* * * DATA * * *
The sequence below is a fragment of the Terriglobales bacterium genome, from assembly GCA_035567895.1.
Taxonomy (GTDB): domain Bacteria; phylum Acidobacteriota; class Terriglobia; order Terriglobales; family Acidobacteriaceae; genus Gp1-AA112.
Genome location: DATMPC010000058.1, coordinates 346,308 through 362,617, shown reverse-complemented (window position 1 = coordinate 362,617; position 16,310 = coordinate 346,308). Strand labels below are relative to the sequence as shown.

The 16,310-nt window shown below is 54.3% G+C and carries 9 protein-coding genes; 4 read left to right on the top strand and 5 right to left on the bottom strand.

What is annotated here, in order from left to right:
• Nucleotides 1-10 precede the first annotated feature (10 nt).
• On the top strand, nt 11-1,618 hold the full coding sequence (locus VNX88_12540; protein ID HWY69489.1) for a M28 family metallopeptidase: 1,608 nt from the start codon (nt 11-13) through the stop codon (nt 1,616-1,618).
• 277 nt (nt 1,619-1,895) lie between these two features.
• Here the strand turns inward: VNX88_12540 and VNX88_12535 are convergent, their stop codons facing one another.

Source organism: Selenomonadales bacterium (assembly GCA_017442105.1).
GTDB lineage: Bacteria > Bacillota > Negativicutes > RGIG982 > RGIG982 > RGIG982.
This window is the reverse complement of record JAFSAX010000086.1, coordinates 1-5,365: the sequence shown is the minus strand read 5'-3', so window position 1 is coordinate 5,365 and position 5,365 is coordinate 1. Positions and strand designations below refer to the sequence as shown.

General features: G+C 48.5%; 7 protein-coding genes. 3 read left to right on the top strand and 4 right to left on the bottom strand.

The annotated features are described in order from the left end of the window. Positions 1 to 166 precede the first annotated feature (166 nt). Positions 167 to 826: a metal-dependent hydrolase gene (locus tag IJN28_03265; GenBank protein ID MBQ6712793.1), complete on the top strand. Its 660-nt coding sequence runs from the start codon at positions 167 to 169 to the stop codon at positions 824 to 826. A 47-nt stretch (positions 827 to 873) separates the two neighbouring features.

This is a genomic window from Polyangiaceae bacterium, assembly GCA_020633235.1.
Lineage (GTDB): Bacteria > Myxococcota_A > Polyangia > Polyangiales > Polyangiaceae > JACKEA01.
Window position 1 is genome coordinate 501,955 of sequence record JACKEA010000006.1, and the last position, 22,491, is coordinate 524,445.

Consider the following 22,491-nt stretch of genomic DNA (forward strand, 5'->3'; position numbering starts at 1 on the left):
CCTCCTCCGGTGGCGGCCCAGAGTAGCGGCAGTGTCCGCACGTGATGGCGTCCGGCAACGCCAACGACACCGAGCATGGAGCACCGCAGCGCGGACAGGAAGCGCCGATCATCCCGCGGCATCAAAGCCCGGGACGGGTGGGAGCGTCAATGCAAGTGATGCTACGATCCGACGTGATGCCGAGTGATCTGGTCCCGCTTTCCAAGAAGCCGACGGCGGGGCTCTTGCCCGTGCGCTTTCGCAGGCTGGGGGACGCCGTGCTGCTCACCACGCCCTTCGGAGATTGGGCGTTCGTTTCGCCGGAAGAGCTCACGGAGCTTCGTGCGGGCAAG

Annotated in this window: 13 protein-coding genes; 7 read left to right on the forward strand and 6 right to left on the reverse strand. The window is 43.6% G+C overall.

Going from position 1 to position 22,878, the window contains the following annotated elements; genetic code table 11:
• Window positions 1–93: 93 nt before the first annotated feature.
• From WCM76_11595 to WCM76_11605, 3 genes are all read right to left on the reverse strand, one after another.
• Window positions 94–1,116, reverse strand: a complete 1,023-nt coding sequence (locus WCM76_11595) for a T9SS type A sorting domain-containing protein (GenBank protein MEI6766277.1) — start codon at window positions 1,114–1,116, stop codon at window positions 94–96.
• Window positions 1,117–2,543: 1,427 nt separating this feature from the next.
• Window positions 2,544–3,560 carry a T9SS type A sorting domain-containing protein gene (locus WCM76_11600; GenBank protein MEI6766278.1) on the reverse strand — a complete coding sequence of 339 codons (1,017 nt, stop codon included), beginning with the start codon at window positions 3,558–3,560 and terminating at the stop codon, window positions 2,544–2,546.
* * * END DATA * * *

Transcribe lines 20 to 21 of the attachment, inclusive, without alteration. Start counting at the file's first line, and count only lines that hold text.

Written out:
Annotated in this window: 13 protein-coding genes; 7 read left to right on the forward strand and 6 right to left on the reverse strand. The window is 43.6% G+C overall.

Going from position 1 to position 22,878, the window contains the following annotated elements; genetic code table 11: